The ExecutionBy Alden Nowlan p. 101-102 of Selected Poems (House of Anansi Press, 1996)
On the night of the execution a man at the door
mistook me for the coroner. “Press”, I said.
But he didn’t understand. He led me into the wrong room
where the sheriff greeted me: “You’re late Padre.”
“You’re wrong,” I told him. “I’m Press.” “Yes. Of course, Reverent Press.”
We went down a stairway.
“Ah, Mr. Ellis,” said the Deputy. “Press!” I shouted. But he shoved me through a black curtain.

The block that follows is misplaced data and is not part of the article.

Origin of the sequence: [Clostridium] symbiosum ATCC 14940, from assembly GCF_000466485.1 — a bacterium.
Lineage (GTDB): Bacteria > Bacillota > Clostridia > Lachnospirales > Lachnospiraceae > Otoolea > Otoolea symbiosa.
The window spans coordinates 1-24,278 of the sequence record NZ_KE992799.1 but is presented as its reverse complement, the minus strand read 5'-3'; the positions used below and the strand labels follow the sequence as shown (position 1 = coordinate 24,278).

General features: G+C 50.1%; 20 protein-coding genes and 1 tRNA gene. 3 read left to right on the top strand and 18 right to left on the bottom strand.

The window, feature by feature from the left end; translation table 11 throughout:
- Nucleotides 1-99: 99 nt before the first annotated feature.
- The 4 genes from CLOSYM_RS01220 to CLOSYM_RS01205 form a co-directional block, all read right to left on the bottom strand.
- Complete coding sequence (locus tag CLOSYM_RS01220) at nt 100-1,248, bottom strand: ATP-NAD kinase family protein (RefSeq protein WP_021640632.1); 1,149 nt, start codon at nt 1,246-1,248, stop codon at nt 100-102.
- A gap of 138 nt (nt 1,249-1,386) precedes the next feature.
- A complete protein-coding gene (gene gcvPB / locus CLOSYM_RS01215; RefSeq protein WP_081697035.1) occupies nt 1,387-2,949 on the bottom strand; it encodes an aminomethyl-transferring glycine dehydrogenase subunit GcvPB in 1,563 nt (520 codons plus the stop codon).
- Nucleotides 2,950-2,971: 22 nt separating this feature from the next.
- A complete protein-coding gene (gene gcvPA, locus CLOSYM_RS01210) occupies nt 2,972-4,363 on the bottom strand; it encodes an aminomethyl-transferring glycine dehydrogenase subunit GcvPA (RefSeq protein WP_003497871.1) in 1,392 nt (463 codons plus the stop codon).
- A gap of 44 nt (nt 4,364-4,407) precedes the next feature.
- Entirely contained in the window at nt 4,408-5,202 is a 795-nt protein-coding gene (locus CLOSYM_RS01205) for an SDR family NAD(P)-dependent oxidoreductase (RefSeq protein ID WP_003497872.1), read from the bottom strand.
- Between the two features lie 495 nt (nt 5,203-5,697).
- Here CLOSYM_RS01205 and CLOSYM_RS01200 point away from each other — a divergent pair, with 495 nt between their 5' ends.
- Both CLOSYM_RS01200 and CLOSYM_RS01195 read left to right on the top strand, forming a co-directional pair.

The lights were so bright
I couldn’t see the faces
of the men sitting
opposite. But, thank God, I thought they can see me!
“Look,” I cried, “Look at my face! Doesn’t anybody know me?”
Then a hood covered my head.
“Don’t make it harder for us,” the hangman whispered.
Poetry that is comic and speaks to the plausible but surreal truth and in plain everyday language.
Brilliant. Thanks for sharing that.
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